She also prepared her own lunch box since she was in junior high school. ”As we had to take lunch box from home, I would prepare school lunch for myself and my siblings. I used to follow cookbooks to learn new recipes.”

She says Café and Restaurant U was founded when her sister and her brother-in-law came to Nepal. “My sister was invited by a Japanese restaurant to work as a cook, but when it didn’t materialize, we decided to open something of our own. “As I could bake, my sister had an experience at an organic café in Japan, and my brother-in-law was good at designs. We thought we could team up and open a cafe. That’s how it all started. My sister and her husband initially ran the café. I would only bake cakes from home, since my kids were very small. I took over the responsibilities only after they went back to Japan.”

Shrestha says they started the restaurant with the idea of creating a place where people came to relax, talk, and laugh with friends for as long they wanted. “We wanted people to loosen up and feel at home while dining here.”

The restaurant is close to the Norwegian Embassy in Bakhundole, Lalitpur. The menu here is a lot different from other Japanese restaurants. They don’t have sushi and sashimi, but they serve Japanese home-style food. “People usually think sushi, sashimi, and tempuras are the only food Japanese eat. But, we don’t eat such oily food daily. Just like dhal-bhaat, we eat rice, vegetables, pickle, and soup with one main dish in Japan.”

Shrestha says the cafe mainly served vegetarian dishes like agedashi tofu and potato croquette in the beginning. They gradually added meat after much demand from customers, and now they have a variety of meat dishes on the menu.

“About half of the café’s customers are locals, and a lot of vegetarians come to the restaurant for tofu items. They mostly love agedashi tofu and udon noodles. The non-vegetarians go for chicken tatsuta. And, people love our barbeque sauce a lot.”

I learn that they make their own tofu at the restaurant. They make it five days a week, and more when they have orders. They prepare tofu in the morning from the overnight-soaked soybeans. The whole process takes around three-four hours. “We use very clean water, so you can have the tofu straight afterwards. We use liquid nigari that makes the tofu extra soft and tasty.”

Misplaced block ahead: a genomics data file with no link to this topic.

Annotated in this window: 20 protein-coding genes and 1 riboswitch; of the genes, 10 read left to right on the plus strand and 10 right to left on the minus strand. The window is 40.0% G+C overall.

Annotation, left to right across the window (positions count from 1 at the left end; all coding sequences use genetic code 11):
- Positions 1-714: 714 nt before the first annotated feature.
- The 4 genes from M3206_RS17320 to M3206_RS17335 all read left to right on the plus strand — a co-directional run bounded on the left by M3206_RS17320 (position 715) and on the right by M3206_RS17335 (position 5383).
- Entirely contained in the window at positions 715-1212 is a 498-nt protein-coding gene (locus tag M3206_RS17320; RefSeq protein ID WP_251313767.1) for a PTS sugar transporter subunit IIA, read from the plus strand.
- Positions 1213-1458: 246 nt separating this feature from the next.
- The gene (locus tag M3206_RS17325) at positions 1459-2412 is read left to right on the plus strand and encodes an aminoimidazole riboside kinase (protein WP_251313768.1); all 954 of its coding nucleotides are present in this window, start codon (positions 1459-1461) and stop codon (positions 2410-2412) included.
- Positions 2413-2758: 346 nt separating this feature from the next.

Asked what else they make at the restaurant, she says, “We make udon and natto, as well. We mostly bring fish items like flakes and katsuo fish for dashi sauce from Japan. We use flakes in fried udon and tofu, whereas, for dashi, we dry the katsuwo and make its soup stock.” They use Japanese rice grown in Sundarijal and Sakura miso paste from Bhainsepati. The company has been making miso paste for the last 25 years. “We get frozen mackerel and souri fish from a Japanese food shop in Jhamsikhel. It has become really easier to buy ingredients since last year.”

Chie bakes two-three cakes on average every day for the café. She bakes more when people make orders for different occasions. “I usually bake in the morning or evening.”

When I ask her about her recent award, she humbly says she hasn’t done anything extraordinary. “All I have done is prepare food that I enjoy the most, and luckily, people have enjoyed them, too. I know a lot of Japanese friends who are doing much greater contribution to Nepal.”

Two months back, Japanese Ambassador to Nepal Masashi Ogawa had conferred ambassadorial certificate of appreciation to nine Nepali and Japanese individuals and organizations, including Ms. Chie Shrestha, for working a considerable period of time to strengthen the relationship between Japan and Nepal.

Chie adds, “A lot of Japanese who are deployed to Nepal for a tenure of three-four years struggle a lot during their stay. Moving to a new country is hard, and when they don’t have friends or a support group they can feel very lonely. I haven’t done much, but I give them company and provide them information about where to stay and where they can go to have fun. If they need any kind of help, I give them advice so they can leave Nepal with happy memories.”

When I ask her about the bento box, she says it’s not a bento box, even though it looks like one. “It is just a takeaway box. If you want to take away your meal, we put it in a lacquered box, so it’s easier to carry. You can return the box within a day or two. Mostly, people send someone to pick the box from offices, while we deliver the boxes to school students.”

Where:  Bakhundole, Lalitpur for homemade fresh dishes cooked in traditional Japanese way.

Contact Number: 01-5555750